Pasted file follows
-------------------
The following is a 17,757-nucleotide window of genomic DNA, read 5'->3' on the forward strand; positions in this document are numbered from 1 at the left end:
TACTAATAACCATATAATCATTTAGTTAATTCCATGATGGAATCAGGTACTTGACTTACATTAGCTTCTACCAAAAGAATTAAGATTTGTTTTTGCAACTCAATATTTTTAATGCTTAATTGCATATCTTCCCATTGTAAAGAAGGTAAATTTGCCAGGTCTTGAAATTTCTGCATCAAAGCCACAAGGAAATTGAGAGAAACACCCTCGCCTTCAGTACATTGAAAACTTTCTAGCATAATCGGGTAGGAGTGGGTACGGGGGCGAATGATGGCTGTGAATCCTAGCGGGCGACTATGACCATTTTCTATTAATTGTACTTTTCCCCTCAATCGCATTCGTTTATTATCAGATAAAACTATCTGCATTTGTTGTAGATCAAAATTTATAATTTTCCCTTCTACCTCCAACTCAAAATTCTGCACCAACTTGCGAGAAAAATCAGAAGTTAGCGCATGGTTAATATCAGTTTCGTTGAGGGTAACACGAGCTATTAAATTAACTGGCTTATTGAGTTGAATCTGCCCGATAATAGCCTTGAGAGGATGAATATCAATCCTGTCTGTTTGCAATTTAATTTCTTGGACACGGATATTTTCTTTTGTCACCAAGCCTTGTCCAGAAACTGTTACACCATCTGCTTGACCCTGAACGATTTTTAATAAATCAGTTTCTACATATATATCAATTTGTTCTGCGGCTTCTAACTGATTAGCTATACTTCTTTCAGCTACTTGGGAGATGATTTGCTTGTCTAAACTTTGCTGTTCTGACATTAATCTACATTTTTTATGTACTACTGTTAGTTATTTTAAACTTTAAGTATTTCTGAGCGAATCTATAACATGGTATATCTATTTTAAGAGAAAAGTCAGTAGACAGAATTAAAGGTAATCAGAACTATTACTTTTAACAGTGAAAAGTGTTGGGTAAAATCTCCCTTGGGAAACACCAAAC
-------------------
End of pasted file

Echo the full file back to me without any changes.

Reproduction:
The following is a 17,757-nucleotide window of genomic DNA, read 5'->3' on the forward strand; positions in this document are numbered from 1 at the left end:
TACTAATAACCATATAATCATTTAGTTAATTCCATGATGGAATCAGGTACTTGACTTACATTAGCTTCTACCAAAAGAATTAAGATTTGTTTTTGCAACTCAATATTTTTAATGCTTAATTGCATATCTTCCCATTGTAAAGAAGGTAAATTTGCCAGGTCTTGAAATTTCTGCATCAAAGCCACAAGGAAATTGAGAGAAACACCCTCGCCTTCAGTACATTGAAAACTTTCTAGCATAATCGGGTAGGAGTGGGTACGGGGGCGAATGATGGCTGTGAATCCTAGCGGGCGACTATGACCATTTTCTATTAATTGTACTTTTCCCCTCAATCGCATTCGTTTATTATCAGATAAAACTATCTGCATTTGTTGTAGATCAAAATTTATAATTTTCCCTTCTACCTCCAACTCAAAATTCTGCACCAACTTGCGAGAAAAATCAGAAGTTAGCGCATGGTTAATATCAGTTTCGTTGAGGGTAACACGAGCTATTAAATTAACTGGCTTATTGAGTTGAATCTGCCCGATAATAGCCTTGAGAGGATGAATATCAATCCTGTCTGTTTGCAATTTAATTTCTTGGACACGGATATTTTCTTTTGTCACCAAGCCTTGTCCAGAAACTGTTACACCATCTGCTTGACCCTGAACGATTTTTAATAAATCAGTTTCTACATATATATCAATTTGTTCTGCGGCTTCTAACTGATTAGCTATACTTCTTTCAGCTACTTGGGAGATGATTTGCTTGTCTAAACTTTGCTGTTCTGACATTAATCTACATTTTTTATGTACTACTGTTAGTTATTTTAAACTTTAAGTATTTCTGAGCGAATCTATAACATGGTATATCTATTTTAAGAGAAAAGTCAGTAGACAGAATTAAAGGTAATCAGAACTATTACTTTTAACAGTGAAAAGTGTTGGGTAAAATCTCCCTTGGGAAACACCAAAC